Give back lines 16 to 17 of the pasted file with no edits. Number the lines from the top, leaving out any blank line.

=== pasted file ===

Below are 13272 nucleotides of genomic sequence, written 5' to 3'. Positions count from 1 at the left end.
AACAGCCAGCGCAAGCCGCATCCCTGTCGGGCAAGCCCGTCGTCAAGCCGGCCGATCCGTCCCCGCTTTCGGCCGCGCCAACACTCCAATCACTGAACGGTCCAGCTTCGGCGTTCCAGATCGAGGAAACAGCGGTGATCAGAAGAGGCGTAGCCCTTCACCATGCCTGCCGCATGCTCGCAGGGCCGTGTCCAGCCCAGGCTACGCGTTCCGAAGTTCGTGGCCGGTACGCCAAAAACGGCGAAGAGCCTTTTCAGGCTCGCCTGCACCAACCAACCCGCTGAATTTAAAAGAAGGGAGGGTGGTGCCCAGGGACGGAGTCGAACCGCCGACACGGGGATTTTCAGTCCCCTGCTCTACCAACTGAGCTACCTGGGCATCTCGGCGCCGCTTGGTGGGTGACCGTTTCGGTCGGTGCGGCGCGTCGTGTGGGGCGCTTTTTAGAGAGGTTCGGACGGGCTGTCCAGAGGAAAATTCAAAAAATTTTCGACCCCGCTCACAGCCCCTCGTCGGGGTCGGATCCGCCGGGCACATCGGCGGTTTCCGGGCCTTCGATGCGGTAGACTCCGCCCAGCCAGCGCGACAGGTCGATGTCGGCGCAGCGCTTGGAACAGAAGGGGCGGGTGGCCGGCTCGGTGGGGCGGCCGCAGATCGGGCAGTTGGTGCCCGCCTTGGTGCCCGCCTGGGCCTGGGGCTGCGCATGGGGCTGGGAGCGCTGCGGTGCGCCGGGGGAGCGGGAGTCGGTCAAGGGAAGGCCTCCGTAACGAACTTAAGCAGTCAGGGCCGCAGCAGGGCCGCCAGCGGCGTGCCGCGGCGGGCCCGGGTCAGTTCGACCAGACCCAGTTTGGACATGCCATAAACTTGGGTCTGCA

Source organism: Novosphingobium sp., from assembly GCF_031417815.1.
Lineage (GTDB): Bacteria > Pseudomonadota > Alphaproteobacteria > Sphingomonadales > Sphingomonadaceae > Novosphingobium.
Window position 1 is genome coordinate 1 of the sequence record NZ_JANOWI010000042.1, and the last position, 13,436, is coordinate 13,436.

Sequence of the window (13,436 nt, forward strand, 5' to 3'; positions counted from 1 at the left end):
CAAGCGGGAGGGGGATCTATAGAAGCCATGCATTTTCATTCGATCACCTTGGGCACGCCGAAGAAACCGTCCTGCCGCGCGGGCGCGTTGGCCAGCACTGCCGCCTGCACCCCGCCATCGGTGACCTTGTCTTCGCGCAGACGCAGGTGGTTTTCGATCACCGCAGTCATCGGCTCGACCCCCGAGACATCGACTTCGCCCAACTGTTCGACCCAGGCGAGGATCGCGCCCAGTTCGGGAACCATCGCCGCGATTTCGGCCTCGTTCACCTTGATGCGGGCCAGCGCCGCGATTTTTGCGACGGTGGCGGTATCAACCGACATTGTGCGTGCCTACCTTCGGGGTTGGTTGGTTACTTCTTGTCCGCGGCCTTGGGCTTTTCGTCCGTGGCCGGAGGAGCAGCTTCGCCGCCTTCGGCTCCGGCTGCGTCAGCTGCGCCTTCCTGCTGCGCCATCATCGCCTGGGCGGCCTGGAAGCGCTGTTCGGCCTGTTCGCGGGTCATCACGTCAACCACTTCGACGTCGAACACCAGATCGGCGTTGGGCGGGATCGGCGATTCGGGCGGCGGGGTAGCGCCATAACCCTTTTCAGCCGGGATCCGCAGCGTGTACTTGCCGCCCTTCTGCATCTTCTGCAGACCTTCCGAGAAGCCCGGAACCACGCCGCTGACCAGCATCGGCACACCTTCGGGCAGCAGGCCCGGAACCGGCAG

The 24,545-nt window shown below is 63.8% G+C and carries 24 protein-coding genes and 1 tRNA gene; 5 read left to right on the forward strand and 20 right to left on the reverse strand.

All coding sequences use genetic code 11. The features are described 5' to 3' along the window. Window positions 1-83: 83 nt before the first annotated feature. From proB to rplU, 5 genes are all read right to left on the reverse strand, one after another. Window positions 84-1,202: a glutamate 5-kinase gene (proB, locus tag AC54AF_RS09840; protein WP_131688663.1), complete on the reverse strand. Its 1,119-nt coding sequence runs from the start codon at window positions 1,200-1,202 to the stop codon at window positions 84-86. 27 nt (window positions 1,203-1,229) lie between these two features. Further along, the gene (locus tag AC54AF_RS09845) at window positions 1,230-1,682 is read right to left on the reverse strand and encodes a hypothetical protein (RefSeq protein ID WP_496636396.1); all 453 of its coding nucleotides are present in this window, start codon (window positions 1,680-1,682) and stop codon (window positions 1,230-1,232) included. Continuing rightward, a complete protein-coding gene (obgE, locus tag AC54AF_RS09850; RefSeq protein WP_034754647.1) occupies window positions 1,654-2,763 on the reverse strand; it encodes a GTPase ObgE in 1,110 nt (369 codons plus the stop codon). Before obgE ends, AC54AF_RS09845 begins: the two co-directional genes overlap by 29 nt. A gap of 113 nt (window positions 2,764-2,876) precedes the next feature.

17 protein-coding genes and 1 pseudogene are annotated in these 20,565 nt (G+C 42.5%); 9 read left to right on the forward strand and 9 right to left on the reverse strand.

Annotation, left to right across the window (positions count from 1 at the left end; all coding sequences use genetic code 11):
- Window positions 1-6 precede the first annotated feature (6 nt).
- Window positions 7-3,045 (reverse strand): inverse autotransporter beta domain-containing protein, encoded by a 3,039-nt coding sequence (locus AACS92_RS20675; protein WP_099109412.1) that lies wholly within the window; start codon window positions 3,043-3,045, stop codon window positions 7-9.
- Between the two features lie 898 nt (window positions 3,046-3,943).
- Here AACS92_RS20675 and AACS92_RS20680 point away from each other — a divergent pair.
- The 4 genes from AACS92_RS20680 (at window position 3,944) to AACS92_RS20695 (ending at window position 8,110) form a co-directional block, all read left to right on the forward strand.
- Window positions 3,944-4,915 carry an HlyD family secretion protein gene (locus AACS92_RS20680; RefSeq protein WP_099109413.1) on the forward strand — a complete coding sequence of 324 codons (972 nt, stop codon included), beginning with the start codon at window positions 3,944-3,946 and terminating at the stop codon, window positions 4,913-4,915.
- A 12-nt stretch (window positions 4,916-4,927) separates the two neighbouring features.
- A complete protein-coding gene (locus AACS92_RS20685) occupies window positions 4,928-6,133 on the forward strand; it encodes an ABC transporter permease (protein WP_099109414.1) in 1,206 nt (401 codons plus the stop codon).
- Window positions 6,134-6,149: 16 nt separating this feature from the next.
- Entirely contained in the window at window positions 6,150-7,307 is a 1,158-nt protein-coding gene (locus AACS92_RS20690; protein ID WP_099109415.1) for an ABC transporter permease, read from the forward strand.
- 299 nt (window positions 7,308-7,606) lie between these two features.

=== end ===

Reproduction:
- The 4 genes from AACS92_RS20680 (at window position 3,944) to AACS92_RS20695 (ending at window position 8,110) form a co-directional block, all read left to right on the forward strand.
- Window positions 3,944-4,915 carry an HlyD family secretion protein gene (locus AACS92_RS20680; RefSeq protein WP_099109413.1) on the forward strand — a complete coding sequence of 324 codons (972 nt, stop codon included), beginning with the start codon at window positions 3,944-3,946 and terminating at the stop codon, window positions 4,913-4,915.